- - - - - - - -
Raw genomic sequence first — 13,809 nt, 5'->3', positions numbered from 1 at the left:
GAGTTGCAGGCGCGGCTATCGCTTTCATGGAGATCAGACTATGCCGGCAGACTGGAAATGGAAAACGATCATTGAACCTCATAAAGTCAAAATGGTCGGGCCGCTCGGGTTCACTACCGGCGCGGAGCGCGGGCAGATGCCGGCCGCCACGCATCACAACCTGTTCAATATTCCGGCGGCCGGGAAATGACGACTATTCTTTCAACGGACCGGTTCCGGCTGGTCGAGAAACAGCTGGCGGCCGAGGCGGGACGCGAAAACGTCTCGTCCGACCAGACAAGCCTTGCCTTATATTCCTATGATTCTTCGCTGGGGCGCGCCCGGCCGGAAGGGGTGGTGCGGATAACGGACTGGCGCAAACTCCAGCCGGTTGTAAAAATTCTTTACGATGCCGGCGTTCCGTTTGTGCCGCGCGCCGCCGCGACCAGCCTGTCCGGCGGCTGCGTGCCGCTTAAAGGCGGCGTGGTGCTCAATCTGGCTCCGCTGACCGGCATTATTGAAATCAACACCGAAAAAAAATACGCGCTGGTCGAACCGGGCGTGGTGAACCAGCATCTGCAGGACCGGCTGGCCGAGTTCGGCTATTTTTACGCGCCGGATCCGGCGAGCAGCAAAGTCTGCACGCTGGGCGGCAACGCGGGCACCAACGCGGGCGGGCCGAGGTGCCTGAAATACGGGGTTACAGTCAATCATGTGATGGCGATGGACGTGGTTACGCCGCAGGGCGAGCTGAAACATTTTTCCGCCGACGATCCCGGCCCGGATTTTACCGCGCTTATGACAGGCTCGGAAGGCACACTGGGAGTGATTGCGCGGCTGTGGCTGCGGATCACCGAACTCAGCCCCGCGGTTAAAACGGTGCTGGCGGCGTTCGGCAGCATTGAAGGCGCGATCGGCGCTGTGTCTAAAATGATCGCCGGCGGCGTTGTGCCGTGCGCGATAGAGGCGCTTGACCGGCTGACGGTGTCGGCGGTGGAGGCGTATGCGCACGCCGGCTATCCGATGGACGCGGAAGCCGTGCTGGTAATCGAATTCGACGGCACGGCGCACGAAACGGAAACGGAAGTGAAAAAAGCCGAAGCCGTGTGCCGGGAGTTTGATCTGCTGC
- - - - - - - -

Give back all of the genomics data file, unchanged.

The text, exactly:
Raw genomic sequence first — 13,809 nt, 5'->3', positions numbered from 1 at the left:
GAGTTGCAGGCGCGGCTATCGCTTTCATGGAGATCAGACTATGCCGGCAGACTGGAAATGGAAAACGATCATTGAACCTCATAAAGTCAAAATGGTCGGGCCGCTCGGGTTCACTACCGGCGCGGAGCGCGGGCAGATGCCGGCCGCCACGCATCACAACCTGTTCAATATTCCGGCGGCCGGGAAATGACGACTATTCTTTCAACGGACCGGTTCCGGCTGGTCGAGAAACAGCTGGCGGCCGAGGCGGGACGCGAAAACGTCTCGTCCGACCAGACAAGCCTTGCCTTATATTCCTATGATTCTTCGCTGGGGCGCGCCCGGCCGGAAGGGGTGGTGCGGATAACGGACTGGCGCAAACTCCAGCCGGTTGTAAAAATTCTTTACGATGCCGGCGTTCCGTTTGTGCCGCGCGCCGCCGCGACCAGCCTGTCCGGCGGCTGCGTGCCGCTTAAAGGCGGCGTGGTGCTCAATCTGGCTCCGCTGACCGGCATTATTGAAATCAACACCGAAAAAAAATACGCGCTGGTCGAACCGGGCGTGGTGAACCAGCATCTGCAGGACCGGCTGGCCGAGTTCGGCTATTTTTACGCGCCGGATCCGGCGAGCAGCAAAGTCTGCACGCTGGGCGGCAACGCGGGCACCAACGCGGGCGGGCCGAGGTGCCTGAAATACGGGGTTACAGTCAATCATGTGATGGCGATGGACGTGGTTACGCCGCAGGGCGAGCTGAAACATTTTTCCGCCGACGATCCCGGCCCGGATTTTACCGCGCTTATGACAGGCTCGGAAGGCACACTGGGAGTGATTGCGCGGCTGTGGCTGCGGATCACCGAACTCAGCCCCGCGGTTAAAACGGTGCTGGCGGCGTTCGGCAGCATTGAAGGCGCGATCGGCGCTGTGTCTAAAATGATCGCCGGCGGCGTTGTGCCGTGCGCGATAGAGGCGCTTGACCGGCTGACGGTGTCGGCGGTGGAGGCGTATGCGCACGCCGGCTATCCGATGGACGCGGAAGCCGTGCTGGTAATCGAATTCGACGGCACGGCGCACGAAACGGAAACGGAAGTGAAAAAAGCCGAAGCCGTGTGCCGGGAGTTTGATCTGCTGC